Mute review

Moon and Warcraft director Duncan Jones returns to sci-fi with Mute. Here's our review of a left-field, downbeat thriller...

Great science fiction is more than just window dressing – it’s metaphorical. In Blade Runner, the future Los Angeles of lost souls and runaway replicants was intrinsic to its themes of memory and mortality. Likewise the spare, cold lunar base in Moon, director Duncan Jones’ superb debut: it underpinned the story’s sense of loneliness and isolation.

Mute, Jones’ first film since his 2016 videogame adaptation, Warcraft, takes in touches of Blade Runner‘s noir thriller atmosphere and Moon’s quirky characters and poignant otherness. The result, however, is a genre piece that doesn’t hang together as well as either of those films.

Alexander Skarsgard stars as Leo, a 30-something bartender working in a near-future Berlin. Among a high-tech cultural melting pot, Leo stands apart from everyone else: a childhood accident robbed him of the ability to speak, and his Amish upbringing means that he avoids the use of electronic gadgets wherever possible. Amid a bitterly cold city of neon and crime, Leo’s one flicker of warmth comes from his relationship with Naadirah (Seyneb Saleh), a blue-haired, secretive waitress. When Naadirah disappears, Leo’s forced to engage with the city’s criminal underbelly of brothel owners, sex workers and underground surgeons.

Leo’s story alone could form the basis of a hardboiled detective thriller, but the script, written by Jones and Michael Robert Johnson, spends roughly equal time with two of those underground surgeons, the volatile Cactus (Paul Rudd, with a sleazy moustache) and Duck (Justin Theroux, in glasses and a blonde wig). Cactus has plans to use his criminal connections to whisk he and his daughter out of the city; Duck is content to remain behind and indulge his increasingly stomach-churning appetite for young girls.

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While the story does eventually forge a link between these two scumbags and Skarsgard’s hero, it’s difficult to figure out exactly why the writers want to spend quite so much time with them. Nor is it obvious why Theroux’s character is written as a sexual predator; like a number of ideas in Mute, Duck’s perversity appears to have been thrown in as an aside. It’s possible that Mute‘s model is The Big Lebowski – another free-wheeling riff on the hard-boiled detective thriller that also happens to take in a cast of eccentric characters and a spot of bowling, but Jones struggles to handle his shifts between light and dark with the Coens’ surety of touch.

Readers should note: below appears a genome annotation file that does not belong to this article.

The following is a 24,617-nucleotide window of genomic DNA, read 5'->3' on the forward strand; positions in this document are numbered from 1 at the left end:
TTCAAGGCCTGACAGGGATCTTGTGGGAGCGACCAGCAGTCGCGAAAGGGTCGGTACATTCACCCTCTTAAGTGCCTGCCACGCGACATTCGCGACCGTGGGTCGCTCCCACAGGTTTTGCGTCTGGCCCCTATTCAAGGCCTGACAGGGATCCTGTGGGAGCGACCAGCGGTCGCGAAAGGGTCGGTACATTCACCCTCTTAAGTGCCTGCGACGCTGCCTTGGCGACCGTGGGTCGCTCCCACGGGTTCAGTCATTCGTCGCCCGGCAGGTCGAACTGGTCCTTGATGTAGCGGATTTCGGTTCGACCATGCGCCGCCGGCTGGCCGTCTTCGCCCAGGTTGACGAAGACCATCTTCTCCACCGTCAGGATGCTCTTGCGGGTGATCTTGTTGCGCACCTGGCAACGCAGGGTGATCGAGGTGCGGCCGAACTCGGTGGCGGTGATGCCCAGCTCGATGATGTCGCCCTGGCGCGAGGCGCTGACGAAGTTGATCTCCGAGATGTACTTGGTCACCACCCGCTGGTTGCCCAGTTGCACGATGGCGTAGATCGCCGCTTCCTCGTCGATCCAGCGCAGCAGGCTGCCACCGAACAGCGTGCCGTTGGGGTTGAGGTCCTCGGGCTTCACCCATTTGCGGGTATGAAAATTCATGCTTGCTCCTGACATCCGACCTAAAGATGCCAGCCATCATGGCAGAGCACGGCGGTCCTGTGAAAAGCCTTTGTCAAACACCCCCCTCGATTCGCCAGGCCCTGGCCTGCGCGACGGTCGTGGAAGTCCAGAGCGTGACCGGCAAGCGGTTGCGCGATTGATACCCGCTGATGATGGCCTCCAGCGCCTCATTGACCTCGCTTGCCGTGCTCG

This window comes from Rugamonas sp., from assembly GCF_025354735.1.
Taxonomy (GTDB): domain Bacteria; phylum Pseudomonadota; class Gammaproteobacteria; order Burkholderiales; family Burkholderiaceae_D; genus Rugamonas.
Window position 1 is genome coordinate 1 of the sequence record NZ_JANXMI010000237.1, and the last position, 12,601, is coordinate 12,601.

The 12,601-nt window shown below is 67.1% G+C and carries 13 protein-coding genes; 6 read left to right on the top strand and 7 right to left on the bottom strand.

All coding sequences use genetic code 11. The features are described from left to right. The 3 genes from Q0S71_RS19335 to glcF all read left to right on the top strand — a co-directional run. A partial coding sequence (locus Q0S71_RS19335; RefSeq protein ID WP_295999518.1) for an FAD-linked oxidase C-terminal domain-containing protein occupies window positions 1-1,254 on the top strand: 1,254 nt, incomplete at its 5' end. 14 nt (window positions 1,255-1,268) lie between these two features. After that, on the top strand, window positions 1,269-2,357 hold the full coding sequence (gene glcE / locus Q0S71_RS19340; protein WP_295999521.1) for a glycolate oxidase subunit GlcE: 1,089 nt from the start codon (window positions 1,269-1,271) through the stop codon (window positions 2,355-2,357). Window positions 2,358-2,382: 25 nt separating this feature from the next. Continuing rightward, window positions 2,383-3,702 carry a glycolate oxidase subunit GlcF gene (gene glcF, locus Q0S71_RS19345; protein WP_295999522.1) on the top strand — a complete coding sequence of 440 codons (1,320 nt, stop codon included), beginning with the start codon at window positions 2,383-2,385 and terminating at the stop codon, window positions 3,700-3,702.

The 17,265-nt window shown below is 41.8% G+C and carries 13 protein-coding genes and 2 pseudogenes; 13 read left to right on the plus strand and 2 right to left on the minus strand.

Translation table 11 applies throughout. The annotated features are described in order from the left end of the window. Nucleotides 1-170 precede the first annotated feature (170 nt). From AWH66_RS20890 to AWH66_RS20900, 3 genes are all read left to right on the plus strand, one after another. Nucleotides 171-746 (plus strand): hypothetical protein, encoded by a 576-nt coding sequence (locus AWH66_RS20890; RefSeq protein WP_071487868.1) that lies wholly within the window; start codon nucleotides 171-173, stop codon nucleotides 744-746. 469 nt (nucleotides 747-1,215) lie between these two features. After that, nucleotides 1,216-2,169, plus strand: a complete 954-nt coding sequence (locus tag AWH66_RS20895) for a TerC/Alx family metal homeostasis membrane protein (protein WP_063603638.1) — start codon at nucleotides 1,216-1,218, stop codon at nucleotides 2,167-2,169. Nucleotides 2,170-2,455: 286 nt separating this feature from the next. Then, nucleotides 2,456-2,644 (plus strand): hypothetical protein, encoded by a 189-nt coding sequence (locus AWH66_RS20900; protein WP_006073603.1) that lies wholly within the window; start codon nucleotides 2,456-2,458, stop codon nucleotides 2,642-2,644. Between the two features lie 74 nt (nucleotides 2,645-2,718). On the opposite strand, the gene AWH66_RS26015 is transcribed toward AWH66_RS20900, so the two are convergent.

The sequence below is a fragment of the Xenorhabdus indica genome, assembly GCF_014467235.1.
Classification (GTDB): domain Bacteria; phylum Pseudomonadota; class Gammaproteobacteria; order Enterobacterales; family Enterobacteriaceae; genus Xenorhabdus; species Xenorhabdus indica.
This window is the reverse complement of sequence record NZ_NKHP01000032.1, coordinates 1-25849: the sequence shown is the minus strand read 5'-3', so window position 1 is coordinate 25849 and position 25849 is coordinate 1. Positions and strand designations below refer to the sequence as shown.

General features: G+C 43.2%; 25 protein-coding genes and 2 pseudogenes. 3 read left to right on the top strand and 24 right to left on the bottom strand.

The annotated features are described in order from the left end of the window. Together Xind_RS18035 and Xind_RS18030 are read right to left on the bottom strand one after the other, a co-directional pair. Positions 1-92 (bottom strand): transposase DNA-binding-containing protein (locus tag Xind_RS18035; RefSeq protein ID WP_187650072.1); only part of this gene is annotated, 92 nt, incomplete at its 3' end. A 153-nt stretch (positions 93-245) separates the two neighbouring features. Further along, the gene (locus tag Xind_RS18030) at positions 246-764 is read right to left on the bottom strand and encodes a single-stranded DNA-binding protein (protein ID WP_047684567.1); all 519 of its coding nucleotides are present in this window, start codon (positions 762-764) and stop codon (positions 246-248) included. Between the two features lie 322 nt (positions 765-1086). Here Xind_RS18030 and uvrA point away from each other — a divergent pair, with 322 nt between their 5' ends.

On a low budget – at least compared to something like Blade Runner 2049 – Jones creates a convincingly grim future Berlin. Its flashing signs, floating cars and outlandish makeup all cohere nicely, though there’s little here we haven’t seen in numerous other dystopian glimpses of the future – Mute‘s release on Netflix is unfortunate, given its proximity to the similarly noirish Altered Carbon. What’s never really established is why Mute even needs to be a sci-fi movie; aside from a few gadgets and vehicles, it could just have easily been set in some crime-ridden city of the present.

Thematically, meanwhile, Mute could have been as moving and thought-provoking as Moon. Parenthood comes up consistently in Mute: how a mother and father’s religion can have a life-changing impact on their child’s; how vulnerable children are to the morally murky adult world that surrounds them. But Mute’s two-strand approach to its story only serves to diminish its pace and clarity, and Leo’s detective story often threatens to vanish entirely as Paul Rudd and Justin Theroux’s characters bicker and scheme their way around Berlin’s grubbier districts.

Skarsgard’s expressive and haunted-looking as the moist-eyed Leo, a character who’s more into drawing and swimming than beating up bad guys, though he’s so tall and imposing that it’s difficult to figure out why Berlin’s assorted low-lifes – including Noel Clarke as a misogynistic nightclub denizen – treat him with such contempt. All the same, he’s a sympathetic character, and it’s a pity the plot doesn’t give him much to do beyond move gloomily from place to place; it’s hard to escape the feeling, particularly by the third act, that Leo isn’t so much driving the plot as shuffling along one step behind it.

After the humanistic, deeply moving Moon and the taut thrills of Jones’ second film, Source Code, Mute comes as something of a surprise. Not just because of the grotesque proclivities of its characters, but also because its pacing feels so slack. Nevertheless, Jones is a talented director, and there are moments when the brilliance of Moon shines through: the opening shot has an eerie, dreamlike quality; his more intimate moments with Leo showcase his ability to impart a sense of character with lighting and cinematography rather than words. Clint Mansell’s low-key, murmuring score also matches the story’s increasingly dour mood.

Taken on its own terms, though, Mute is something of a disappointment: a slow, muddy mystery that never quite clicks into gear; a sci-fi film that struggles to find its way amid its stifling future city.

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Mute is available to watch on Netflix now.


2 out of 5